very steady-eyed, pronounced slowly.
"Hold! Enough!" Captain Whalley did not
change his attitude or raise his voice. "Say no more!
I can make you no return. I am too poor even for that
now. Your esteem is worth having. You are not a
man that would stoop to deceive the poorest sort of devil
on earth, or make a ship unseaworthy every time he
takes her to sea."
Mr. Van Wyk, leaning forward, his face gone pink
all over, with the starched table-napkin over his knees,
was inclined to mistrust his senses, his power of comprehension,
the sanity of his guest.
"Where? Why? In the name of God!--what's this?
What ship? I don't understand who . . ."
"Then, in the name of God, it is I! A ship's unseaworthy
when her captain can't see. I am going blind."
Mr. Van Wyk made a slight movement, and sat very
still afterwards for a few seconds; then, with the
thought of Sterne's "The game's up," he ducked under
the table to pick up the napkin which had slipped off
his knees. This was the game that was up. And at
the same time the muffled voice of Captain Whalley
passed over him--
"I've deceived them all. Nobody knows."
He emerged flushed to the eyes. Captain Whalley,
motionless under the full blaze of the lamp, shaded his
face with his hand.
"And you had that courage?"
"Call it by what name you like. But you are a humane
man--a--a--gentleman, Mr. Van Wyk. You may
have asked me what I had done with my conscience."
He seemed to muse, profoundly silent, very still in his
mournful pose.
"I began to tamper with it in my pride. You begin
to see a lot of things when you are going blind. I
could not be frank with an old chum even. I was not
frank with Massy--no, not altogether. I knew he took
me for a wealthy sailor fool, and I let him. I wanted
to keep up my importance--because there was poor Ivy
away there--my daughter. What did I want to trade
on his misery for? I did trade on it--for her. And
now, what mercy could I expect from him? He would
trade on mine if he knew it. He would hunt the old
fraud out, and stick to the money for a year. Ivy's
money. And I haven't kept a penny for myself. How
am I going to live for a year. A year! In a year there
will be no sun in the sky for her father."
His deep voice came out, awfully veiled, as though he
had been overwhelmed by the earth of a landslide, and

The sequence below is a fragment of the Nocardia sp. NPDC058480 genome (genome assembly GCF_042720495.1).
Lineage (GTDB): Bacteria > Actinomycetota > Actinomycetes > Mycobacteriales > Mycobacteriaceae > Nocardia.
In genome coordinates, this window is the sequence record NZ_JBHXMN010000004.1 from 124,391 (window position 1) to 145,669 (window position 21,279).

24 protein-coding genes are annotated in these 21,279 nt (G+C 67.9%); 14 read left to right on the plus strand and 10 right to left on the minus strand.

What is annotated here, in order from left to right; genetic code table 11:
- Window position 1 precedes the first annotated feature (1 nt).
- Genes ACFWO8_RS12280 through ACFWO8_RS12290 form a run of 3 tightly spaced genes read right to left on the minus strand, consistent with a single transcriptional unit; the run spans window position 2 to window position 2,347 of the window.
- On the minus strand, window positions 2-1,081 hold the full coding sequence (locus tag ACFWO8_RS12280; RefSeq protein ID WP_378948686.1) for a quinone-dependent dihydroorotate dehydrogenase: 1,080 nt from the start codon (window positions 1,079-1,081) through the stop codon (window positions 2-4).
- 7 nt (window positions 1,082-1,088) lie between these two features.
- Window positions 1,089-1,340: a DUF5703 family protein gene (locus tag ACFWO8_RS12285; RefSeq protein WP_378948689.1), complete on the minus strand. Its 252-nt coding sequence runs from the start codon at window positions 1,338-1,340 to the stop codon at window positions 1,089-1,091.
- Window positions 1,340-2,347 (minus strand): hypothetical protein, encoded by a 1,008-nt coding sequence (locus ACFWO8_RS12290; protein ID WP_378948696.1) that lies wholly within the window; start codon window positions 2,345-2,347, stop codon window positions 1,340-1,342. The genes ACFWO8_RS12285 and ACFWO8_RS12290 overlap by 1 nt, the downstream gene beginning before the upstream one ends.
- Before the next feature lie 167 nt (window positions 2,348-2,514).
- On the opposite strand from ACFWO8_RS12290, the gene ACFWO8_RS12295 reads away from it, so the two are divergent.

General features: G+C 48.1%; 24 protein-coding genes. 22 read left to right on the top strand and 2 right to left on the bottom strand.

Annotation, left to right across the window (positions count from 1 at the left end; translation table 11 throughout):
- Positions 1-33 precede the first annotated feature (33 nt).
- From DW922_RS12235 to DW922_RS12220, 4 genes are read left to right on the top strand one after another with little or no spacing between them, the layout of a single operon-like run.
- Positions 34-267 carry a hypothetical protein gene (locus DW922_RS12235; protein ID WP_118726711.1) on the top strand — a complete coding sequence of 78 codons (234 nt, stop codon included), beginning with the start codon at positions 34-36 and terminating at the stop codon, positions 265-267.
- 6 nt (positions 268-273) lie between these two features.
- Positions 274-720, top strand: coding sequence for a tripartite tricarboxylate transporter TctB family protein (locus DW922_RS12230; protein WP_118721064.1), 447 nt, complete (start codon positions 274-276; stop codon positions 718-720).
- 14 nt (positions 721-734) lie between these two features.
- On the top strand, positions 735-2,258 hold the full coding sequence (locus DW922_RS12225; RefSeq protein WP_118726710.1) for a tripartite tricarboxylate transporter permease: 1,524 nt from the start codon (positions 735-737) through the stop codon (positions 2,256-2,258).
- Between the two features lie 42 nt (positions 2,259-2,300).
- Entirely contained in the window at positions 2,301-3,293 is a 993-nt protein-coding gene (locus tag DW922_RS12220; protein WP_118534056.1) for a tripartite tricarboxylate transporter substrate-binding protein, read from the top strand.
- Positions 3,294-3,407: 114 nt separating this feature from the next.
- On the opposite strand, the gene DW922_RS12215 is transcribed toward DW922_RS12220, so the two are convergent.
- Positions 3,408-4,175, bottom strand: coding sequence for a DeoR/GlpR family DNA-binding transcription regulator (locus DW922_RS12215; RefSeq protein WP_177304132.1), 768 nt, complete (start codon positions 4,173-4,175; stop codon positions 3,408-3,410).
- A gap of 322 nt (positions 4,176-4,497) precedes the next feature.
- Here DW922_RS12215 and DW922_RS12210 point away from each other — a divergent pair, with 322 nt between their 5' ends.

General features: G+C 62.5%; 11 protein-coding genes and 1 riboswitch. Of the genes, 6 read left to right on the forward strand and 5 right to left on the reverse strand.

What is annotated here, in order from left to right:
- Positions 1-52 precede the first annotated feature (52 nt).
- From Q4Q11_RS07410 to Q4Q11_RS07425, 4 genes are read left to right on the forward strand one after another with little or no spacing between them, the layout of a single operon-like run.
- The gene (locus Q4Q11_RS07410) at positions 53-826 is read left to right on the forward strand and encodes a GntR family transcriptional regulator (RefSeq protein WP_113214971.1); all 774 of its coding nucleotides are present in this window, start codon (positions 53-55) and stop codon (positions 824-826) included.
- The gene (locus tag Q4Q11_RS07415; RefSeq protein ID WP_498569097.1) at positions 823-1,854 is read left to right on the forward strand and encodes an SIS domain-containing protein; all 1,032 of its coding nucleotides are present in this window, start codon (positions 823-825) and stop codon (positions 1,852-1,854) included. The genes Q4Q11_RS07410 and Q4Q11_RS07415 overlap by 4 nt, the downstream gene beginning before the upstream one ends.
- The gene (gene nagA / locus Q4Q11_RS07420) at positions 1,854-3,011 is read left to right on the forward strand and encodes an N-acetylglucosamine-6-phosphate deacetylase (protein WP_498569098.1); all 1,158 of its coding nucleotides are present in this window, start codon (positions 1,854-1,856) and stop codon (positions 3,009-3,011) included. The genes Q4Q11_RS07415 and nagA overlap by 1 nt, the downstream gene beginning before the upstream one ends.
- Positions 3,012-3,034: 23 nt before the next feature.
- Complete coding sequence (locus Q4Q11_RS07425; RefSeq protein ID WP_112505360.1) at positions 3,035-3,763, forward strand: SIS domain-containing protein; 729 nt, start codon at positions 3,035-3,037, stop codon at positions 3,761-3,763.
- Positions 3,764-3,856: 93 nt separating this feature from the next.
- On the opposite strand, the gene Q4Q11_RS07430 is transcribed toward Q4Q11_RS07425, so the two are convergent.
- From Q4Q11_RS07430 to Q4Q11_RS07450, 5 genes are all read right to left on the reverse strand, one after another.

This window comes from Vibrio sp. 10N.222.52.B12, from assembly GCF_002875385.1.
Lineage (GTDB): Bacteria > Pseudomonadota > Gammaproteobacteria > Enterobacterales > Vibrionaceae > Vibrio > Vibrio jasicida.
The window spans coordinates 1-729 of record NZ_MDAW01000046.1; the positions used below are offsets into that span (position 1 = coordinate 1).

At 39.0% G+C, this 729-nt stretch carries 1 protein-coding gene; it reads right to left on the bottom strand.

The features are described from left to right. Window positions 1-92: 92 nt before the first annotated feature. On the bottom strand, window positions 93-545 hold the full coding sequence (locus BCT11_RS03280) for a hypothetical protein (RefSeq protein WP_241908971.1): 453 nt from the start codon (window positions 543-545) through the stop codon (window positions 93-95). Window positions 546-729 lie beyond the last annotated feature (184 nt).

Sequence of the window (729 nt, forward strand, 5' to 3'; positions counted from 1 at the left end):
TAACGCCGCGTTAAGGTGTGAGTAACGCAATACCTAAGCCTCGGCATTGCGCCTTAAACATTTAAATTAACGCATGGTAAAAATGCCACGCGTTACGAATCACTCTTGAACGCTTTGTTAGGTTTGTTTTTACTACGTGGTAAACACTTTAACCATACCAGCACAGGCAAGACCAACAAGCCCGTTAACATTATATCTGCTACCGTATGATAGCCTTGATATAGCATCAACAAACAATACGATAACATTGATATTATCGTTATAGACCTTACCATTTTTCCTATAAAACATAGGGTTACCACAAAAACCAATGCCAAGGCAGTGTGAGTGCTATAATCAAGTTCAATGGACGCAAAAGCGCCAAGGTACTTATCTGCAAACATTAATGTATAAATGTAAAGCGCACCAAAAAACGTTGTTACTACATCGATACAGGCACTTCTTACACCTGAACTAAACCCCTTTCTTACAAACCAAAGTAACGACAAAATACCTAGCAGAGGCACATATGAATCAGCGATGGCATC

talking to you of the thoughts that haunt the dead in
their graves. A cold shudder ran down Mr. Van Wyk's
"And how long is it since you have . . .?" he
"It was a long time before I could bring myself to
believe in this--this visitation." Captain Whalley
spoke with gloomy patience from under his hand.
He had not thought he had deserved it. He had begun
by deceiving himself from day to day, from week to
week. He had the Serang at hand there--an old
servant. It came on gradually, and when he could no
longer deceive himself . . .
His voice died out almost.
"Rather than give her up I set myself to deceive
you all."
"It's incredible," whispered Mr. Van Wyk. Captain
Whalley's appalling murmur flowed on.
"Not even the sign of God's anger could make me
forget her. How could I forsake my child, feeling my
vigor all the time--the blood warm within me? Warm
as yours. It seems to me that, like the blinded Samson,
I would find the strength to shake down a temple upon
my head. She's a struggling woman--my own child
that we used to pray over together, my poor wife and I.
Do you remember that day I as well as told you
that I believed God would let me live to a hundred for
her sake? What sin is there in loving your child? Do
you see it? I was ready for her sake to live for ever.
I half believed I would. I've been praying for death
since. Ha! Presumptuous man--you wanted to
live . . ."
A tremendous, shuddering upheaval of that big frame,
shaken by a gasping sob, set the glasses jingling all
over the table, seemed to make the whole house tremble